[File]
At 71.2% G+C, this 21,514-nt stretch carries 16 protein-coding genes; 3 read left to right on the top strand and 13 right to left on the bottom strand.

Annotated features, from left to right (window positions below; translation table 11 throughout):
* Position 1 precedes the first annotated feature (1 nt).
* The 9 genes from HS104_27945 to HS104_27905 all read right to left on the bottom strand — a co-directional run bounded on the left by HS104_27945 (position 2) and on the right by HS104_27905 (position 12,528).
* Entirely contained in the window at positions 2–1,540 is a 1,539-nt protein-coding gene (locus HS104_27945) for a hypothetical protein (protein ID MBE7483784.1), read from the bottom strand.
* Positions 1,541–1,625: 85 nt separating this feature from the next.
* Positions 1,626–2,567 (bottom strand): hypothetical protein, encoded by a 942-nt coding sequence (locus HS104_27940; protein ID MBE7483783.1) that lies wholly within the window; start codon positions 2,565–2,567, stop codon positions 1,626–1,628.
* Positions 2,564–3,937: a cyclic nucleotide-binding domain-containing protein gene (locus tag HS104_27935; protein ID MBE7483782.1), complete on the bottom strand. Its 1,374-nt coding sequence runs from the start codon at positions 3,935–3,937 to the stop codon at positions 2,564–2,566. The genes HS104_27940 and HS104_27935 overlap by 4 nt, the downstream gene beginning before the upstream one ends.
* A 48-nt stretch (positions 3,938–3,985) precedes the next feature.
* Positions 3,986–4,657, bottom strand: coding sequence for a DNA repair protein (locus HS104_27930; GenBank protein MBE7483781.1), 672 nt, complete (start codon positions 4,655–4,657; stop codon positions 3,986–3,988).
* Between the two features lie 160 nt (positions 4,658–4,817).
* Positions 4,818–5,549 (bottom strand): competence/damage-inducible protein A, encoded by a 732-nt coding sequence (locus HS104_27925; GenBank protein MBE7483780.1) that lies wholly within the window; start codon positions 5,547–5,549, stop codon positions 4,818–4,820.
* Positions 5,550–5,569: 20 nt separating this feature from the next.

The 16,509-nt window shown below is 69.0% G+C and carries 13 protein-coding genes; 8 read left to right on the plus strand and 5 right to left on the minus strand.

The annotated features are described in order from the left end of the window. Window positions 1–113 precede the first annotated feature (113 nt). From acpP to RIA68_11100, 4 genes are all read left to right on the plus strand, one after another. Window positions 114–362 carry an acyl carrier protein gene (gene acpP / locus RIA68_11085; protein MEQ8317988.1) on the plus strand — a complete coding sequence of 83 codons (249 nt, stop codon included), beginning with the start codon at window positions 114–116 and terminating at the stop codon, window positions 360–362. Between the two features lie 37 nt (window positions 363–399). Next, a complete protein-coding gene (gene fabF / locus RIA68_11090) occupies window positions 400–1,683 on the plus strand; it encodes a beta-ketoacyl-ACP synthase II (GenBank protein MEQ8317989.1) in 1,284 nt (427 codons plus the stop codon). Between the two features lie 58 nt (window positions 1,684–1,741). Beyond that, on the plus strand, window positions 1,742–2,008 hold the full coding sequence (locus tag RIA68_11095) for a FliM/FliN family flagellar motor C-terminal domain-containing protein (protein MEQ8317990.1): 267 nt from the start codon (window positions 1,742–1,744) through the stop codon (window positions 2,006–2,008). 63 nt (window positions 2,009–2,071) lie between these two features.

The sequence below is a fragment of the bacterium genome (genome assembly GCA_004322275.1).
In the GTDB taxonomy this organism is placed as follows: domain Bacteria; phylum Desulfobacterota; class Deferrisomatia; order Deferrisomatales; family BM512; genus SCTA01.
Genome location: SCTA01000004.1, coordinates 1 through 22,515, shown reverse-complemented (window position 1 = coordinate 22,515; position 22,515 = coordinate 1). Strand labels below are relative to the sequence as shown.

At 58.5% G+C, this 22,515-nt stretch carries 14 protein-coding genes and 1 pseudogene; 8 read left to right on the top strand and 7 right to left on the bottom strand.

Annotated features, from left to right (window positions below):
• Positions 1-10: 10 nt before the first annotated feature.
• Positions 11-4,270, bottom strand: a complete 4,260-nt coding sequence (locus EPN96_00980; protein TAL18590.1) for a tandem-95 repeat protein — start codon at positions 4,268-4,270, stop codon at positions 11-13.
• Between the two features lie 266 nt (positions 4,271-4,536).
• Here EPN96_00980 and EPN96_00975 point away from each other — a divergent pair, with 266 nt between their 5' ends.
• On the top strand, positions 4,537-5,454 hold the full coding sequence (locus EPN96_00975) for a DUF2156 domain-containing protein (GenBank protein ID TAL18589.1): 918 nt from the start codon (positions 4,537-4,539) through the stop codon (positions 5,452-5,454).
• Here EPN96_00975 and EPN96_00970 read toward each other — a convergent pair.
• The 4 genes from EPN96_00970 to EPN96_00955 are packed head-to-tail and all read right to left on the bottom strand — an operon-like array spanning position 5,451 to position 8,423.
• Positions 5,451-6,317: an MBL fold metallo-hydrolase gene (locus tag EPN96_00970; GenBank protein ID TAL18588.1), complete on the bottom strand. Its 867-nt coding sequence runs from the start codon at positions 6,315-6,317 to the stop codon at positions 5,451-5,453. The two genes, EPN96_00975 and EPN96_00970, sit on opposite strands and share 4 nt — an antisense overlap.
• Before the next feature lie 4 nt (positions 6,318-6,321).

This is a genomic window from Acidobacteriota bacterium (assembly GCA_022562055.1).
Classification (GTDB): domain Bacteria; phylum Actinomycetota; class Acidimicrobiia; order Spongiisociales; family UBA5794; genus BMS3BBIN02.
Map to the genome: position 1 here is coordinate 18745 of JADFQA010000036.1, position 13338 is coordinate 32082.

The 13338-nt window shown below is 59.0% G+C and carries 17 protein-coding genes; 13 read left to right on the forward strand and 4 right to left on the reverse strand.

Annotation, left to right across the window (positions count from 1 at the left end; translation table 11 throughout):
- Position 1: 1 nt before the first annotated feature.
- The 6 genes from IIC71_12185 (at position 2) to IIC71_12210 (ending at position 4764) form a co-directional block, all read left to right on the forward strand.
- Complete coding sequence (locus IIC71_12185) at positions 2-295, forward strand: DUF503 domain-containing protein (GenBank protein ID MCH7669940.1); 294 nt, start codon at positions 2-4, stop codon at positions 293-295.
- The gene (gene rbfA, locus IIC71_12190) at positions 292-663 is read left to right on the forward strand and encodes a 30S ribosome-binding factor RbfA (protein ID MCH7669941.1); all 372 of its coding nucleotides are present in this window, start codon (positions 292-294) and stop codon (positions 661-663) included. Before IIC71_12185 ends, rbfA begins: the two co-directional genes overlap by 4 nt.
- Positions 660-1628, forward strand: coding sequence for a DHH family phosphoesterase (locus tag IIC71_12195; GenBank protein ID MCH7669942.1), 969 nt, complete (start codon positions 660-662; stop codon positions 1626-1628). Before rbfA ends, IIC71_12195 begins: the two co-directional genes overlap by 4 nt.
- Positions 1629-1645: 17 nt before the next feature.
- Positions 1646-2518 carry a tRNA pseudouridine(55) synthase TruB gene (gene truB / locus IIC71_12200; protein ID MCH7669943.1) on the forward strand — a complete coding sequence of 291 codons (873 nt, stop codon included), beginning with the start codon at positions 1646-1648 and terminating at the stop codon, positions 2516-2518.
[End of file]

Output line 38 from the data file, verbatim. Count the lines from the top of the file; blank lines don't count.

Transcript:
- The gene (gene rbfA, locus IIC71_12190) at positions 292-663 is read left to right on the forward strand and encodes a 30S ribosome-binding factor RbfA (protein ID MCH7669941.1); all 372 of its coding nucleotides are present in this window, start codon (positions 292-294) and stop codon (positions 661-663) included. Before IIC71_12185 ends, rbfA begins: the two co-directional genes overlap by 4 nt.